It took me three days after the Brexit vote to summon up the courage to phone my aunt in Germany. I had a duty to allow her to talk about it and given that the most insignificant conversation with her lasts an hour, I poured myself a (large) coffee and settled into a comfortable chair.
‘Julchen!’ – her voice rang with warmth and pleasure (she used to be an opera singer). Then, still ringing, it sharpened: ‘What have you done?’ She said ‘you’ in the plural, meaning ‘you British’. But I also heard it in the singular – whichever way we voted, each of us has to take responsibility for the outcome. (Last week I saw a black cab with a sticker on the rear window: ‘Blame me. I voted Leave.’)
In the frenzy of labelling that preceded and followed the referendum it became clear that the labels that attach to me: White, Privileged, Middle Class, Londoner, are those that attach to the villains of the scenario, who never leave the confines of the M25 but stay within the gold-paved streets to quaff champagne for breakfast while opening the country’s doors to marauding foreigners as they heap contempt upon the Hardworking People of England, Scotland, Wales, Ireland and Cornwall. And, yes – as with all clichés, there is a grain of truth in the narrative. London is a city of eight million people, most of whom can barely afford their rent let alone champagne, but as I have largely benefited from the trends of the last thirty years, I have to hold up my hands and take what blame may be due to me. Nonetheless, I did not vote to ‘retain the status quo’. I voted to remain in Europe.
Here’s a label: British. I was born in Britain, am a British national, and have, for most of my life, chosen to live on this island. My father is British, all his fathers before him were British, but I am not – at least, not quite. Some nationalities you can sign up for: Canadian, Brazilian, Australian; but you can never sign up to be British – you have to wait it out for a couple of generations. At the very least, both your parents have to be British, and I feel not-quite-British because my mother was German.
More labels: all through my childhood I was called Nazi and Hitler and kids goose-stepped past me in the playground holding fingers over their top lips to indicate Hitlerian moustaches. Nasty little boys told me that I would be ‘sent home’ when the next war came and that my mother, because she was a Nazi, beat my sisters with a whip. A next-door neighbour in the sleepy Devon fishing village where I grew up once appeared on our doorstep, incandescent with rage because my primary-school-aged siblings were playing noisily in our garden, and shouted at my mother: ‘You Nazi! You bloody Nazi! They should have burned you along with the rest of the Jews.’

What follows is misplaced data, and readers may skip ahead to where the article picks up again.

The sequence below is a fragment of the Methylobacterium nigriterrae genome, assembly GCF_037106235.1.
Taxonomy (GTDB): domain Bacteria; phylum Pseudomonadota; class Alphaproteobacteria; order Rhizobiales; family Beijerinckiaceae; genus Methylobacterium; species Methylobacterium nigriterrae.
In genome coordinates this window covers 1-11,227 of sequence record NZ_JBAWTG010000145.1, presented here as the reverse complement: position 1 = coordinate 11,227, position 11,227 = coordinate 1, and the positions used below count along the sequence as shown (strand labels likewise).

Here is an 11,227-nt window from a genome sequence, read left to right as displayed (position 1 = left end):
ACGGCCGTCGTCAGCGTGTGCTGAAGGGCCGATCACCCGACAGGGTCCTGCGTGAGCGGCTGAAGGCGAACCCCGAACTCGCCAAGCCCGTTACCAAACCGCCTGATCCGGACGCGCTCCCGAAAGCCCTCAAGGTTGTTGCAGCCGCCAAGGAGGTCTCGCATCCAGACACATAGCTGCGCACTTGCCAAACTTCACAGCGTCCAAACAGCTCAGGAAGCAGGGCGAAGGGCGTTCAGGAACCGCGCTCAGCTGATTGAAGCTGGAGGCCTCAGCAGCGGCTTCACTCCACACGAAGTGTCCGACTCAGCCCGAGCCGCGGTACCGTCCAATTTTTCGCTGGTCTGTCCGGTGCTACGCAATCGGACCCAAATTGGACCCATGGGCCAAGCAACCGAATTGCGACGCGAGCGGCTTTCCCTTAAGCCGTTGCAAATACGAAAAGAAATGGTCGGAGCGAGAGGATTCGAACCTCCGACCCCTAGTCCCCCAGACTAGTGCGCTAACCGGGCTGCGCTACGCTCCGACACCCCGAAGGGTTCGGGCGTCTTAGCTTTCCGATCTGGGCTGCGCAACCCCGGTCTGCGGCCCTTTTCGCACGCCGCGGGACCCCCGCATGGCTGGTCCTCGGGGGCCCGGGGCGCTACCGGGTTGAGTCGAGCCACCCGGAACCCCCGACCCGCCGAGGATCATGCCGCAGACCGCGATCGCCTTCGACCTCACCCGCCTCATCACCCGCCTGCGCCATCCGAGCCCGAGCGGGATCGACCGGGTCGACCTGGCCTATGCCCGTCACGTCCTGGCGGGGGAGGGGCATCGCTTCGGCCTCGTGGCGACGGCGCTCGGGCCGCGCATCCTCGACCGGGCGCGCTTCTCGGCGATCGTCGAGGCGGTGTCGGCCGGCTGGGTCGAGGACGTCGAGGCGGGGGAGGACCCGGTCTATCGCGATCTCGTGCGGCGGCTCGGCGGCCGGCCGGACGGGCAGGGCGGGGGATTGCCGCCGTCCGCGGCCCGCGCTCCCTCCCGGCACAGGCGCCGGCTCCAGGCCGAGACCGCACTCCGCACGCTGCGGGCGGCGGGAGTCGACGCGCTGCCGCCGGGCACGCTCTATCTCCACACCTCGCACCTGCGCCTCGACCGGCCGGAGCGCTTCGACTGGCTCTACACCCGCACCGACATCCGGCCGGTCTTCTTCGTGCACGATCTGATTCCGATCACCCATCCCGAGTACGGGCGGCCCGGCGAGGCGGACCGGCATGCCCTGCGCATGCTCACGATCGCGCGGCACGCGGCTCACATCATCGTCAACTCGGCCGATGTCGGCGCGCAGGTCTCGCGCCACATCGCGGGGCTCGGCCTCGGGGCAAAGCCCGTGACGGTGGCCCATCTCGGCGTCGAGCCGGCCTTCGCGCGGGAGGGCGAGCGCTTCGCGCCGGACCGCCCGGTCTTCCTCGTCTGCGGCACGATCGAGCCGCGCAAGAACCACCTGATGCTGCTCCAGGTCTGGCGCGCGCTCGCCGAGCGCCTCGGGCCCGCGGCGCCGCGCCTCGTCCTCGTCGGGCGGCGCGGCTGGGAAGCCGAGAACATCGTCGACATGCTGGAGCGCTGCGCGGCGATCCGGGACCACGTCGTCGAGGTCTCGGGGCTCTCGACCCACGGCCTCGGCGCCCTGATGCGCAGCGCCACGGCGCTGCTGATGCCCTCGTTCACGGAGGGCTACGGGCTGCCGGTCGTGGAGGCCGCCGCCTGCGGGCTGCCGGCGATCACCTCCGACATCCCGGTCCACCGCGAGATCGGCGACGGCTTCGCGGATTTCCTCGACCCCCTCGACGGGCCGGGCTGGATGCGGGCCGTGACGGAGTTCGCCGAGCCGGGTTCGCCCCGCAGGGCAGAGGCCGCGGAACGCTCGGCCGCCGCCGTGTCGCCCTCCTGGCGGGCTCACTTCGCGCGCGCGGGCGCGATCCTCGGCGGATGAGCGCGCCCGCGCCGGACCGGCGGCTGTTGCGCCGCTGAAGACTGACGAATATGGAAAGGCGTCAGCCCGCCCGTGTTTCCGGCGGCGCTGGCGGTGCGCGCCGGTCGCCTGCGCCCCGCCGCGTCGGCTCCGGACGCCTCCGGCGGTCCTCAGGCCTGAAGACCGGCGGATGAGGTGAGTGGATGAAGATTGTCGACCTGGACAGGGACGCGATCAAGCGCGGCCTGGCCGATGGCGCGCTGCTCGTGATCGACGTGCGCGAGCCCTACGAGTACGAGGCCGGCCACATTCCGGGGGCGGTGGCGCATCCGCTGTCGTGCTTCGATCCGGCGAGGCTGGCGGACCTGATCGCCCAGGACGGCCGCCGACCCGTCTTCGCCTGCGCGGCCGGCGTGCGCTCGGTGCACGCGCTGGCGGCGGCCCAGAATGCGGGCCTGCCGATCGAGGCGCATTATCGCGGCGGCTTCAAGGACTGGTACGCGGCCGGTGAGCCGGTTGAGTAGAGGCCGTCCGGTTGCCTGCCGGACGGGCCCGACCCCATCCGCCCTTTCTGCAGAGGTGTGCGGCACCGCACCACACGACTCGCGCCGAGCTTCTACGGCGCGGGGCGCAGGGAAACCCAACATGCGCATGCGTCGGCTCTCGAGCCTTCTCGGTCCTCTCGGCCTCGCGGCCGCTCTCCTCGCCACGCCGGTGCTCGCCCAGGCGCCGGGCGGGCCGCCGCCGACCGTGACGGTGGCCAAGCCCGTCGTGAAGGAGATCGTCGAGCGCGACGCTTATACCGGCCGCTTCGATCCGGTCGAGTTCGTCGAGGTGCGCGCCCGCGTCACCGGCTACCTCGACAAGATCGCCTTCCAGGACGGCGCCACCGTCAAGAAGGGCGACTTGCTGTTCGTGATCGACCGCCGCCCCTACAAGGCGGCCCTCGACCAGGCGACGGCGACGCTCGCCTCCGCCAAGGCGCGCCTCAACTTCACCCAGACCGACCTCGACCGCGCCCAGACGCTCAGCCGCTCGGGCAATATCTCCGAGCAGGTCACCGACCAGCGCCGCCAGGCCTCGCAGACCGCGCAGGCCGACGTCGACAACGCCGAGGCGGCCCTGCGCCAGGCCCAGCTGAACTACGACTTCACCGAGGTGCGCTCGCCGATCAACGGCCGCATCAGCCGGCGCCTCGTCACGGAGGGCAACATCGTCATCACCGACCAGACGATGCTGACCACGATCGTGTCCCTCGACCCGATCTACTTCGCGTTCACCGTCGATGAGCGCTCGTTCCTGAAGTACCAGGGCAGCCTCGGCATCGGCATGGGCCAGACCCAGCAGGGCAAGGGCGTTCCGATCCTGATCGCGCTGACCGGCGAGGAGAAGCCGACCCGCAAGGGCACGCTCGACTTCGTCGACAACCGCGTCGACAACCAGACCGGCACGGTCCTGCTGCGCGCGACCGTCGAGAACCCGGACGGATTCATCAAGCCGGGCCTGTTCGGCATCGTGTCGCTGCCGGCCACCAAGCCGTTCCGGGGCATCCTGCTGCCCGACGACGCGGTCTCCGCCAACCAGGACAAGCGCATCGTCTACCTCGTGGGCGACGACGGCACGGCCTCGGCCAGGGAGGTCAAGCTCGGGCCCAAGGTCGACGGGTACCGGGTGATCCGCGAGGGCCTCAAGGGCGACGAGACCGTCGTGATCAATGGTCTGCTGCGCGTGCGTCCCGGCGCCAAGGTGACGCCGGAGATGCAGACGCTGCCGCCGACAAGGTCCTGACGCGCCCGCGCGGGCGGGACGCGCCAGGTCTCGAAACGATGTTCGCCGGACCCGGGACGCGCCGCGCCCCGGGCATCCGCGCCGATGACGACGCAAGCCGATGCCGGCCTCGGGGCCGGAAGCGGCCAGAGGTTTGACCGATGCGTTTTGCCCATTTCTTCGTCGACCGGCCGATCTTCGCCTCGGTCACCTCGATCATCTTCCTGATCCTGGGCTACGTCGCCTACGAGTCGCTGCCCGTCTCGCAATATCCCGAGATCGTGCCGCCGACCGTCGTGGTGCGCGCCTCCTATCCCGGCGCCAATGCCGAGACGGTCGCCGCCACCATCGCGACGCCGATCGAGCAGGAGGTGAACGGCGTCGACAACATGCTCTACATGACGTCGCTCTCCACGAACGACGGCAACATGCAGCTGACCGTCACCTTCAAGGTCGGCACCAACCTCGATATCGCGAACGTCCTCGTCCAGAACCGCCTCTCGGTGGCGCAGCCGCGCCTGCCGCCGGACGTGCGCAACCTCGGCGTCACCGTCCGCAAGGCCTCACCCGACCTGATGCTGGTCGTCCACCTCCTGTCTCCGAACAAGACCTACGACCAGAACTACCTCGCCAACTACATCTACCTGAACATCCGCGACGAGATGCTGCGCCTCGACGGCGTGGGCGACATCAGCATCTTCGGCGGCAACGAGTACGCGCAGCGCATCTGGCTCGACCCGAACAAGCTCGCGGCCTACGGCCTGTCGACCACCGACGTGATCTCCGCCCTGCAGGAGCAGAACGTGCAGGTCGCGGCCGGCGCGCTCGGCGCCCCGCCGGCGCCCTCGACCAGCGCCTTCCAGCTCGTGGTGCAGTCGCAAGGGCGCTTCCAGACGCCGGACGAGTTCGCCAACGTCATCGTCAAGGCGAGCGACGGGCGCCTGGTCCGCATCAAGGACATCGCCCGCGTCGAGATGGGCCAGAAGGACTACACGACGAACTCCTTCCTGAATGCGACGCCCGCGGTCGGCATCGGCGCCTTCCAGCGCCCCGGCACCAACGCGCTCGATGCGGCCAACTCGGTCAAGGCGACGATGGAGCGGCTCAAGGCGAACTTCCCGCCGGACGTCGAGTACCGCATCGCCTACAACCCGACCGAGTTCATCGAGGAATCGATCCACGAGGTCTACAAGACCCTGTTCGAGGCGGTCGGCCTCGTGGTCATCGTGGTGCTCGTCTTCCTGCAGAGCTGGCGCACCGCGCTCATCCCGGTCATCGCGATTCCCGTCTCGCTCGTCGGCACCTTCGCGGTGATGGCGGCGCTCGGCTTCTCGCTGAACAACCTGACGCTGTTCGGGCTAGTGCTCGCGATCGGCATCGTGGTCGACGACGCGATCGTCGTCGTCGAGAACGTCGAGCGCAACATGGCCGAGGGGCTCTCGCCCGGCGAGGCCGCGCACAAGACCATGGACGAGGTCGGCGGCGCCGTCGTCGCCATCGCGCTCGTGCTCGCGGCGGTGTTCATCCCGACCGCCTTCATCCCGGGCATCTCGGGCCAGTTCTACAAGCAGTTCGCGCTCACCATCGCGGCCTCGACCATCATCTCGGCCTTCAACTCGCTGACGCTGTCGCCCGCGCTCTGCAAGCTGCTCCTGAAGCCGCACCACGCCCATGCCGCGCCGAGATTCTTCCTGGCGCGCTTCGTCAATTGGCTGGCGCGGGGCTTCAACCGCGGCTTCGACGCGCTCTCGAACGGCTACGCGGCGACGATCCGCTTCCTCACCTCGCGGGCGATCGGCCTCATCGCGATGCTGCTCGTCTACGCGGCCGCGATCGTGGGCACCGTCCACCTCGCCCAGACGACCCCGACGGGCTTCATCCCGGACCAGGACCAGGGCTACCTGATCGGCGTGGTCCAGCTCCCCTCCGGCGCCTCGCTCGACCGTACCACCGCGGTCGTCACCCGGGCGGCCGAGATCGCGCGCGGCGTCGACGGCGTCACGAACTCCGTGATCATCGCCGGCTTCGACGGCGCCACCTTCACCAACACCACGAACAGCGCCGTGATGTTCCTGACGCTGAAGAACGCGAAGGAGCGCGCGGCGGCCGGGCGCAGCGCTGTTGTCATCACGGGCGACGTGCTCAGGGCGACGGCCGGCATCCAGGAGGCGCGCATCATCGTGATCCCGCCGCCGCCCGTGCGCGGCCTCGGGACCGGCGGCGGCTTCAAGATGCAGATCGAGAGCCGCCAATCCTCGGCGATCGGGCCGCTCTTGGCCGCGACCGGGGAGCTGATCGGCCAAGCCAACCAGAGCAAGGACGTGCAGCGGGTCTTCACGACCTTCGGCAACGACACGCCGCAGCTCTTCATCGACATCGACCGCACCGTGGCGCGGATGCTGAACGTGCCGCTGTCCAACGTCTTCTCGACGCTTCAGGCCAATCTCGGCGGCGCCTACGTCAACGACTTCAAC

My mother was two at the end of the war, the baby in a large family of displaced Germans from East Prussia; unwelcome refugees who met with a hostile reception in Bavaria. In the harsh winter of January 1945, when the evacuation order came through, my oldest uncle, aged fourteen, was sitting in a snowy foxhole in charge of an anti-tank gun with which he was supposed to fire upon the advancing Red Army. My grandfather (sensibly) went to the Eastern Front and pulled him out of there so that he could accompany the rest of the family on their flight west. Despite having been too scared to do anything in the foxhole other than cry, Uncle Hubert was upset and humiliated – it was his duty to the Fatherland to stay and try to stop the Russians, to which my grandmother responded by slapping him hard and telling him that his duty henceforth was to help his seven younger siblings to safety.
My aunt Beta, now eighty-three, still has nightmares that the Russians are coming. Throughout her life she has been unable to stand on a station platform without her heart palpitating – this because, whenever she does so, she remembers the cargo trains into which they were crowded. For her entire life she has wondered if these were the same trains that transported Jews to the camps. Now, in old age, she dwells more and more on that time. Stories surface like bubbles. Recently, she told me how, as the children became tired on the long icy trek, they shed, one by one, the suitcases that they were carrying. Several weeks later, when they finally reached the displacement camp, they had only one suitcase left. When they opened it, it contained nothing they could eat, sell or wear. What it contained was unspun wool.
The borders of the homeland which lived on in the memory of my grandparents and older aunts and uncles were redrawn and the towns and villages given Polish names. The gravestones of my grandparents’ loved ones were pulled up and moved to the edges of graveyards. For a long time, German geography books shaded the area in a colour that indicated ‘under Polish administration’. (After 1990 that delusion was put to rest once and for all and the shading disappeared.) My mother grew to adulthood during the aftershock – the years in which Germans began to understand what their insane ideology had unleashed upon the world and upon themselves. Apart from my English grandparents and a couple of great-aunts, all of my many, many relatives were German. Consequently, the narrative that shaped my idea of Europe was that of total, abject loss followed by things only getting better. More than that: Europe, for me, meant family.